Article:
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CCM Extreme Flex 4 Review


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COVID-19 has been driving me crazy. With nothing to do and being unable to skate, I've been reduced to writing a review on some gear that everyone on these boards has already read about and played around with at their local hockey stores.

Basically, I'm writing something that will have no use for anyone.
But I'll do it because I'm bored.
And you'll probably read it because you're bored too.

I ordered these back in March 2019 and received them in May 2019, so I've had them just over a year - and they are the best set of gear I have owned to date. I can't stop winning with them. I might be something like 25-5 in these pads, including a notable men's league tournament weekend in which I went 4-1, 1 SO, 1.6GAA.

Leg Pads

My CCM Extreme Flex 4 leg pads are 33+1.5.

My pad history:
Koho 590
RBK Premier 2
Brian's Focus
CCM Extreme Flex 1
Passau Stolz
Warrior Ritual GT1
Warrior Ritual GT2

Specs are below.
Stock options - which is probably what your local hockey shop has, unless they've ordered SMUs, is the center column. My specs are on the right.
I've bolded where I've deviated from stock.

I went with a stiffer boot option because I felt that the stock Deep Ultra Soft was too soft. I like my gear to play consistently and for it not to break down too much and hoped that getting the Deep Soft boot would keep the boot from getting too mushy down the round. My reasoning for getting no outer break on the pad is similar - less breakdown over time. It has the bonus of having a very clean look, too.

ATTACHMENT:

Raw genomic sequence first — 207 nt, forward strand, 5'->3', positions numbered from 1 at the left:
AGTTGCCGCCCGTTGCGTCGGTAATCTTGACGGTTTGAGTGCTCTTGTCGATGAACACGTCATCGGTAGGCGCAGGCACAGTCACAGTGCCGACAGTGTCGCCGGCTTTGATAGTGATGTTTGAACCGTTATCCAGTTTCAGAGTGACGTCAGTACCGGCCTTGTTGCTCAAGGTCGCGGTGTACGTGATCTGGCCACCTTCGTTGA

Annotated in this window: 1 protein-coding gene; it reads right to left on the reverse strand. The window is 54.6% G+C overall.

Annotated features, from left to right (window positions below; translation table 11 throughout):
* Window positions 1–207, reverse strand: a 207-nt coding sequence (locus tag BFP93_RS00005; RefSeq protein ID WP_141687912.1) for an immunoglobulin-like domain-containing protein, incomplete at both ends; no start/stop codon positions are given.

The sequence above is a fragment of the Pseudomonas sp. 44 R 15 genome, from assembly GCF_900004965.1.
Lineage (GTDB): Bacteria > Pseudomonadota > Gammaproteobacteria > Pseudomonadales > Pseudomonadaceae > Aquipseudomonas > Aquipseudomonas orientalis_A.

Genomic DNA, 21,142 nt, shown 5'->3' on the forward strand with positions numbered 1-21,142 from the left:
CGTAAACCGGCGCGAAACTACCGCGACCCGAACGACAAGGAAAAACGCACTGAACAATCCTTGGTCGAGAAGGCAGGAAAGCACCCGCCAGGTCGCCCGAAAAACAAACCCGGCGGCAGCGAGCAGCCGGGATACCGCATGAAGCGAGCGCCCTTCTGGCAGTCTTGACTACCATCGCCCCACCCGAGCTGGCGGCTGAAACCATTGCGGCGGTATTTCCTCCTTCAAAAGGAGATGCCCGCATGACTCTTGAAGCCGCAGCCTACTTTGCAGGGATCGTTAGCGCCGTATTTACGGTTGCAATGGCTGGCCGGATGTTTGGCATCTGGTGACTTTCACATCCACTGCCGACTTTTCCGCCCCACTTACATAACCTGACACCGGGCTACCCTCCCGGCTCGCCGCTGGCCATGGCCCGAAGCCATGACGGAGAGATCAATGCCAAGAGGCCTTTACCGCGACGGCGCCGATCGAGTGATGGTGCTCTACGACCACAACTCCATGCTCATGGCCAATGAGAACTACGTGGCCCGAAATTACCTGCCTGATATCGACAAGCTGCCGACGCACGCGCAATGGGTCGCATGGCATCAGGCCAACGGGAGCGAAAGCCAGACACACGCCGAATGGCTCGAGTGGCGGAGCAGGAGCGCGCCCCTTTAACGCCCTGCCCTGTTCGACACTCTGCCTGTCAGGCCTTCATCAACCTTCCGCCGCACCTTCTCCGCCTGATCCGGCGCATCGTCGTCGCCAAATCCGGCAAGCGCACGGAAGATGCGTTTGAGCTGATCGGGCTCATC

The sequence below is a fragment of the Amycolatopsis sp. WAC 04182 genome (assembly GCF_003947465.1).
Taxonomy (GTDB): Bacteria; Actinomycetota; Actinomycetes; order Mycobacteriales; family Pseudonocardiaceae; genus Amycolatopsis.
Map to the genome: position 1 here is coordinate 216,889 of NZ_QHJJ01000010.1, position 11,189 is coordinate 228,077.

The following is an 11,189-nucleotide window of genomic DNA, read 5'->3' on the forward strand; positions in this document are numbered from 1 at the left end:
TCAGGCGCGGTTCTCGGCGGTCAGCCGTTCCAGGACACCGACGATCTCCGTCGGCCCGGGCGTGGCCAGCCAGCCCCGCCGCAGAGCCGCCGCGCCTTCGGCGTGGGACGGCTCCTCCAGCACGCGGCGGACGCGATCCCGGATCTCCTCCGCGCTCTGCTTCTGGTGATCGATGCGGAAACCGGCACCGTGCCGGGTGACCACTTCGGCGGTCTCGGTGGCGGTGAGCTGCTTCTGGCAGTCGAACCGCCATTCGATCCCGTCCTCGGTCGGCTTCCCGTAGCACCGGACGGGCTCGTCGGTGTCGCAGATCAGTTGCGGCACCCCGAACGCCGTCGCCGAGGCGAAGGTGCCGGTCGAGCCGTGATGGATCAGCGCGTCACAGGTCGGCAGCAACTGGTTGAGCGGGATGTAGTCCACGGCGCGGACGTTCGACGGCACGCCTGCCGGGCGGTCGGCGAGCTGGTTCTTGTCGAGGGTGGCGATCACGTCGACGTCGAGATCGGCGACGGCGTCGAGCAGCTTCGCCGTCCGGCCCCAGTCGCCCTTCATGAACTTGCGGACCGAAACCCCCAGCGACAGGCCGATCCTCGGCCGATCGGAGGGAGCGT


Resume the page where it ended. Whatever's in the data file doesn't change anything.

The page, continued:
Extreme Flex 4 is a huge change for CCM. Heck, it's almost a brand new pad - the internal core, strapping system, toe ties and knee cradle have been revamped. All of these changes add up to probably the most popular pad in retail right now.

In the last couple years, there has been a big push in the goalie gear industry to pursue lightness. CCM has been quite slow in doing so - it wasn't until Spring 2018 that CCM debuted the Premier 2 pad, which was the first significant weight reduction in their gear line up. Meanwhile, Warrior has had the Ritual pads since 2013-ish, Bauer has had 1S since 2016-ish, and Brian's debuted the Zero-G model way back in 2009?

While these pads are still not the lightest on the market, it is impressive that CCM has been able to reduce the weight without sacrificing the structure of the core. One complaint I had with my old Warrior RGT 1 is that the thigh had too much torsional flex and softened up much too quickly. CCM claims that the pad is 15% lighter with the new core, but it feels much lighter than that.

The new core is surprisingly stiff above the thigh, which I noticed helps keep the pad sealed in the butterfly. I've since learned my lesson: I don't chase lightness when thinking about pad purchases. The most important thing is the consistency of the core. I've skated a lot of games with these CCMs and there is no sign of them breaking down internally whatsoever.